Neil Wells is managing director of MF Wells Hotels which trades as Lochs & Glens Holidays. The company was founded by his father Michael in 1979. It comprises 16 coaches and seven three-star hotels. Neil runs the firm with his brother Ian.
Neil Wells - Career guide
Michael Wells bought the first of the group's hotels in Loch Long, a rundown 60-bedroom building which he renovated himself, partly with the proceeds of selling the family home in Edinburgh. Neil Wells worked there as a porter from the age of 11, studied computing at university and joined the family firm full time in 1987.
In the 1980s, the company benefited from Margaret Thatcher's deregulating the coach travel market, which meant that it could transport its customers to its own hotels. This has been a successful model and the company brings most of its customers from England. Those who don't travel by coach usually follow the coach and its touring itinerary in their own cars, a pattern which allows the hotels to operate within defined occupancy periods.
Each hotel has its own manager, which enables Neil to take time out to design and build to his specification. He has just spent two years overseeing the building of the 126- bedroom Ardgarten hotel with additional 35-bedroom accommodation for staff, which opened in July 2012. This follows the building of the Loch Tumnel Hotel, near Pitlochry, in 2010.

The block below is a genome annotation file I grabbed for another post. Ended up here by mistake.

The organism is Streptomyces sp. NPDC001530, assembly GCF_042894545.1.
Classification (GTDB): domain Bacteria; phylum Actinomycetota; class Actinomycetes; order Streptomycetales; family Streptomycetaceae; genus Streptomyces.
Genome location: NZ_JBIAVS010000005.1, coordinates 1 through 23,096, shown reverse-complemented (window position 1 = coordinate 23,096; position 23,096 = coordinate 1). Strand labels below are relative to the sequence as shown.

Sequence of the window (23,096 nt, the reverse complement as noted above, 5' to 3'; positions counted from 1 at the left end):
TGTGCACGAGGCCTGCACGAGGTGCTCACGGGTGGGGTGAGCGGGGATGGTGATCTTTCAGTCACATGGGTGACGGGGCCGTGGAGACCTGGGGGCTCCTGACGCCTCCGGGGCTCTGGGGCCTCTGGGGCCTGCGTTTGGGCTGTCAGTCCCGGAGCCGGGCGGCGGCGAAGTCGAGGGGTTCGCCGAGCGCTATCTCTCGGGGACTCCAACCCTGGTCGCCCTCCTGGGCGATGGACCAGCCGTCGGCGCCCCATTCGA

Aside from building and renovating its hotel properties, the company also bought the Highland Hotel in 2009 from the break-up of the Swallow Group. The purchase and subsequent renovation cost a total of £7m. The company's other hotels are the Inversnaid, near Loch Lomond, the Loch Achray in the Trossachs and the Loch Awe Hotel.
Neil Wells - What we think
Neil Wells is one of the few hoteliers who can say that he is defying the downturn, for which he thanks his simple business model and growth funded by cash reserves, not bank loans. He has a loyal customer base, with more than 60% repeat business, and the company sells direct to the public.
Wells admits that he is concerned about the effects of the uncertainty surrounding possible independence could mean, but is not as concerned about the effects of the downturn. With typical stoicism and clear- sightedness he says: "I don't think it's going to get any easier, but the fact that we've got used to how hard it is makes life easier."